By Erik Schelzig, Associated Press
NASHVILLE, Tenn. — Democrats claimed on Tuesday that Republican Gov. Bill Haslam is displaying hostility toward state workers by looking to outsource the management of more government functions to the private sector, but Haslam dismissed the allegation as politics.
“Our first responsibility is to care for 6.5 million citizens,” Haslam told reporters as he discussed his efforts to find efficiencies in state government operations. “People who say government is about creating more government jobs, that’s not our responsibility.”
The Haslam administration last week posted a request for information from private companies about how they would operate a wide range of state government facilities, including state colleges and universities, prisons, hospitals, armories and state parks.
The governor stressed that his administration is only in the information-gathering phase and has not yet decided whether to proceed with more outsourcing.
“No matter what you’re running, you should always go back and examine and say, ‘Are we doing this the very best way possible?'” he said.
Senate Democratic leader Lee Harris of Memphis said that saving money shouldn’t be the only measure when it comes to deciding how to run the government. Haslam is trying to “treat armories and prisons the same as campuses,” Harris said. “And they’re not the same.”
House Democratic Caucus Chairman Mike Stewart of Nashville called the governor’s initiative the latest move in his “privatization agenda.”
“There’s really not a governmental basis for doing this unless you just have a baseline hostility to the idea of public employees providing public services,” Stewart said.
Stewart pointed to a no-bid contract awarded by the Haslam administration to Enterprise Rent-A-Car in 2011 to replace the state motor pool. That deal ended up costing the state $739,000 even though employees only used $450,000 worth of vehicles.
“I just don’t think there was anything in our history of our privatization efforts so far under this administration that should give us confidence this is a good idea,” Stewart said.
The Haslam administration argued at the time that the deal saved money because the state was able to sell two motor pool lots for $1.6 million and no longer had to spend $200,000 in annual vehicle maintenance.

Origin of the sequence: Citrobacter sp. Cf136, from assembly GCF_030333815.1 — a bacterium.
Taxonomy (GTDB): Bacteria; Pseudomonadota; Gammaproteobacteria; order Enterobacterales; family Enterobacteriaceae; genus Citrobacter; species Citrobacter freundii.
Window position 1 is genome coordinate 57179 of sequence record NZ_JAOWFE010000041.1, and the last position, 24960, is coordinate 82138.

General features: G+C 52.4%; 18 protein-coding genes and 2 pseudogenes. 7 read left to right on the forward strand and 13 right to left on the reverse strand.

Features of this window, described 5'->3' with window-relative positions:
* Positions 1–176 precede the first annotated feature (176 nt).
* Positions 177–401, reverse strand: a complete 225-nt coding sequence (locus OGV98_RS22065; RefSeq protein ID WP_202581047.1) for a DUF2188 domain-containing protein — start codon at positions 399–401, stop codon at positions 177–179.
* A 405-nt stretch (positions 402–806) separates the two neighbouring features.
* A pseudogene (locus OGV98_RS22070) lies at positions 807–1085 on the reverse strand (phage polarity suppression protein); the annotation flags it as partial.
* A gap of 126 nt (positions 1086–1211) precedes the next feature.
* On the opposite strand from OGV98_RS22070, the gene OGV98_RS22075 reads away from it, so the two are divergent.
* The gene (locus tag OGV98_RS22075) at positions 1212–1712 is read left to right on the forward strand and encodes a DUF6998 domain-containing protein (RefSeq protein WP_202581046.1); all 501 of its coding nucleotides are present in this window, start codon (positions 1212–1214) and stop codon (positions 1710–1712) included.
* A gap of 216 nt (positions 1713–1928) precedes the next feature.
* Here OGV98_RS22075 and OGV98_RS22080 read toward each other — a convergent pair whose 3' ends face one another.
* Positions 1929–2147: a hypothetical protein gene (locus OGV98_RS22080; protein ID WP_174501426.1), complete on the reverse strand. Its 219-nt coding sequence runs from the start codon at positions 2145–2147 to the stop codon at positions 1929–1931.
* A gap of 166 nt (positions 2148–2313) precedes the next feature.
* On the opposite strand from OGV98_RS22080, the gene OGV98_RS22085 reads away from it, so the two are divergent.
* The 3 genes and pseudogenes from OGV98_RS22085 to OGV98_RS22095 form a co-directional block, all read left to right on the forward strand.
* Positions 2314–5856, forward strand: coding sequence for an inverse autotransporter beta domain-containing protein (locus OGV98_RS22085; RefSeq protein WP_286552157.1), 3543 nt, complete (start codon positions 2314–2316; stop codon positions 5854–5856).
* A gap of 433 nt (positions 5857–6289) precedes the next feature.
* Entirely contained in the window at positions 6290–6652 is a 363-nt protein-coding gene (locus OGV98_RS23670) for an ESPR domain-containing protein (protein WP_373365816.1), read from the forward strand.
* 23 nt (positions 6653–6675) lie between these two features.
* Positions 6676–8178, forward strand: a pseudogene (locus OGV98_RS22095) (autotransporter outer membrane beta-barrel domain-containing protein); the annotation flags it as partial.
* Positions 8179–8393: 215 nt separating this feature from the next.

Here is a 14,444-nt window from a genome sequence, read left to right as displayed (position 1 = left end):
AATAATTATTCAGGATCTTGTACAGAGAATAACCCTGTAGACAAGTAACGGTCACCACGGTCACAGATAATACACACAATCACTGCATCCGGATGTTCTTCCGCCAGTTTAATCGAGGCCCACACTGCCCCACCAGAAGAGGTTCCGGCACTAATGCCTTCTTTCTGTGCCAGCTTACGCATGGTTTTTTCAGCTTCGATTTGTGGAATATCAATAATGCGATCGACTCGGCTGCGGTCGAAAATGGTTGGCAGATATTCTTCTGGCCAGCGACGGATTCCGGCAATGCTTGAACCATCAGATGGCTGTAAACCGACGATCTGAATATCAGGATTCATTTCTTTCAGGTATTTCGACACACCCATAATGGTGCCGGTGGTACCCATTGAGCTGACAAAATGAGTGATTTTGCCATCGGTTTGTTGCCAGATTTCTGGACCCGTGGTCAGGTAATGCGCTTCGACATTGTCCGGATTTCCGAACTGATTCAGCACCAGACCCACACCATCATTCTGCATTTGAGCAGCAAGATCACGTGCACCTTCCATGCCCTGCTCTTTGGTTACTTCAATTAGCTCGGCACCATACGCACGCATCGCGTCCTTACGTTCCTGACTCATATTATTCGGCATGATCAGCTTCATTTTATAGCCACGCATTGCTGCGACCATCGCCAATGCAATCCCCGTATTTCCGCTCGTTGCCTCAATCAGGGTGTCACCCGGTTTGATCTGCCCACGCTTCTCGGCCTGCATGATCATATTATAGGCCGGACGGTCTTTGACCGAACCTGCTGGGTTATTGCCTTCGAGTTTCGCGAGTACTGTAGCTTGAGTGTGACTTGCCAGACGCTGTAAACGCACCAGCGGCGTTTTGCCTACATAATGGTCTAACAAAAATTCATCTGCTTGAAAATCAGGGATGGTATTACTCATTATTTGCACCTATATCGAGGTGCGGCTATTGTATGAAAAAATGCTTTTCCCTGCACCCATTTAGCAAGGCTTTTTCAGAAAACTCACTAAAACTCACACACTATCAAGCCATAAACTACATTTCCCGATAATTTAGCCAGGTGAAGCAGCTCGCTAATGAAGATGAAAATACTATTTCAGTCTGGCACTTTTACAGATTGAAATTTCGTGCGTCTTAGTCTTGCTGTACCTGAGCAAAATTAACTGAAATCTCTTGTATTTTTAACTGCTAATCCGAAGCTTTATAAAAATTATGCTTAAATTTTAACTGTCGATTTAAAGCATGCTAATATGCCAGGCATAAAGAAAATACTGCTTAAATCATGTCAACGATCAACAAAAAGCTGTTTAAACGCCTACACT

Thomas Walker, a spokesman for the United Campus Workers, said employees at public colleges and universities are worried about losing their benefits-paying jobs “in an outsourcing frenzy.”
“It will definitely turn decent jobs into bad ones, literally taking money out of the pockets of hardworking public servants,” Walker said.
Haslam was criticized two years ago when his administration converted a $1 million contract with Jones Lang LaSalle to assess the condition of state buildings into a multimillion-dollar contract to operate many buildings.
The real estate management company was among the dozens of major investments Haslam disclosed before his election in 2010. The billionaire governor has since placed all investments other than family-owned Pilot Flying J in a blind trust.
Haslam on Tuesday defended the Jones Lang LaSalle deal, saying that while his office is still collecting information, he estimates that the outsourcing deal has saved the state up to $10 million.
In his talk with reporters, Haslam returned several times to the arguments he has made in favor of outsourcing the management of hospitality facilities, marinas and golf courses at state parks.
Pressed on whether there should be limits to which government functions can be taken over by private contractors, Haslam said that some positions — such as park rangers — would always remain state jobs. For others, he said, “maybe there are people that can do better.”
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